Chidem Inch: This Winter Blockade

Hundreds of young people gathered near Tatik Papik to protest against the Artsakh blockade (Photo: Weekly contributor Siranush Sargsyan/Twitter)

It is a precarious time for Artsakh and Armenia. The Azeris have blocked the Lachin Corridor cutting off supplies of food, fuel and medical supplies. With winter setting in and no other power stepping in to assist us, it appears the Azeris hold the upper hand. To say it is disheartening for all Armenians to have to watch this happening barely explains how horrible and helpless we are feeling. It is difficult to read or write about it.

I am not an expert, nor am I privy to any great insights, but there seems to be no military option for us. The Azeris have superior weaponry and numbers as was shown in the costly and devastating 2020 war. Unlike Ukraine, no one is coming to our aid with training and weapons. There was news a few months ago of an arms deal with India. I am guessing it is nowhere near the kind of support the US is providing to Ukraine.

Nancy Pelosi did visit Armenia in mid-September. She was the highest-ranking US official to visit the Republic of Armenia. It came at a time when Azerbaijan was making incursions into Armenia, and it looked like another war was about to start. Her visit seemed to calm the tensions until just over a week ago when Azerbaijan began this blockade. France’s Macron has recently spoken on our behalf as well.

Azerbaijan does not seem fazed by Pelosi’s visit or Macron’s words. Aliyev seems to believe that no one will come to Armenia’s aid. I shudder that he may be correct. It seems to be in no one’s interest to help us. We are small in numbers. We are not laden with natural resources, and there is nothing strategic about our location. Our immediate neighbors? Turkey and Azerbaijan are enemies. Georgia is not Armenian friendly by any means. Iran has its own issues internally and quite a large Azeri minority living there. We are in Russia’s sphere of influence, but there seems to be little hope of Russia stepping in. Putin has the war he started with Ukraine to deal with anyways. I really am not sure we can stop them, and it looks like no one is going to help us. What can we do? What can we really do? A friend of mine in Chicago posted this:

Artsakh needs you. What you can do.

  • Amplify voices from Artsakh and raise awareness of the humanitarian crisis.
  • Contact your representatives and demand sanctions against Azerbaijan.
  • Protest, in person and online, against Azerbaijan’s attempt to ethnically cleanse Armenians from Artsakh.

Church leaders, diasporan political parties and our lobbying groups have basically encouraged us to do the same. Another friend just started a nonprofit to raise money to purchase border monitoring equipment. Their fundraising effort is to raise like $10,000. Of course, we need to do these things. Of course, I will do these things. I just worry about how useful and effective they are. It just doesn’t feel like enough. I was feeling quite grim. Then, I read Simon Maghakyan’s article in Time, History Suggests This Winter Could Be Dangerous for Armenians. His historical perspective helped turn my bleakness to a grim resolution that we can never give up. Defending our lands and people from these enemies has to be our sole focus.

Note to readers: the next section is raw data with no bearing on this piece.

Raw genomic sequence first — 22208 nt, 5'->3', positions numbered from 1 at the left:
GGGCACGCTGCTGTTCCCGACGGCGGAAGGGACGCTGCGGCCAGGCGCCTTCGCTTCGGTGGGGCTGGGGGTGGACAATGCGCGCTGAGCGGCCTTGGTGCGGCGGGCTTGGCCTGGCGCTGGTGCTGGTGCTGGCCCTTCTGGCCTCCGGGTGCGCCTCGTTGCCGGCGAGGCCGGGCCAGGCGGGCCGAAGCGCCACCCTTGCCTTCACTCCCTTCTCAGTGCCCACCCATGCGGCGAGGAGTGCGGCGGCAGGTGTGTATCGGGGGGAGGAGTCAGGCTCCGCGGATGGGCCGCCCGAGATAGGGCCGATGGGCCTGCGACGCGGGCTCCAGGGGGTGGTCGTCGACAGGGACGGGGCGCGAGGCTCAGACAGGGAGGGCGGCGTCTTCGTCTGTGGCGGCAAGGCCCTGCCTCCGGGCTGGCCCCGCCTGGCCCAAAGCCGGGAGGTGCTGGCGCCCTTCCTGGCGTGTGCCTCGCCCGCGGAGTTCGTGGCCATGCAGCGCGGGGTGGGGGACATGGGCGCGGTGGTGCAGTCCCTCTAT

Hopefully, in the short run, negotiations will work. In the longer run, we need to focus on defensive military strength. We don’t need any more congressional or parliamentary resolutions or recognitions of what happened in 1915. We need them to treat us a lot more like the West is currently treating Ukraine. We need money, modern weaponry and training to be able to defend ourselves from enemies that want to eliminate our presence in what remains of our ancestral homeland. If no one helps us in this regard, we must figure out how to do it ourselves. Our only salvation is in our collective strength… and an iron ladle.

Mark Gavoor
Mark Gavoor is Associate Professor of Operations Management in the School of Business and Nonprofit Management at North Park University in Chicago. He is an avid blogger and oud player.

1 Comment

  1. We need the will to fight and that starts at the top. During the 44 day war, the leadership not only failed to mobilize the armed forces, but when volunteers showed up, they turned them away.

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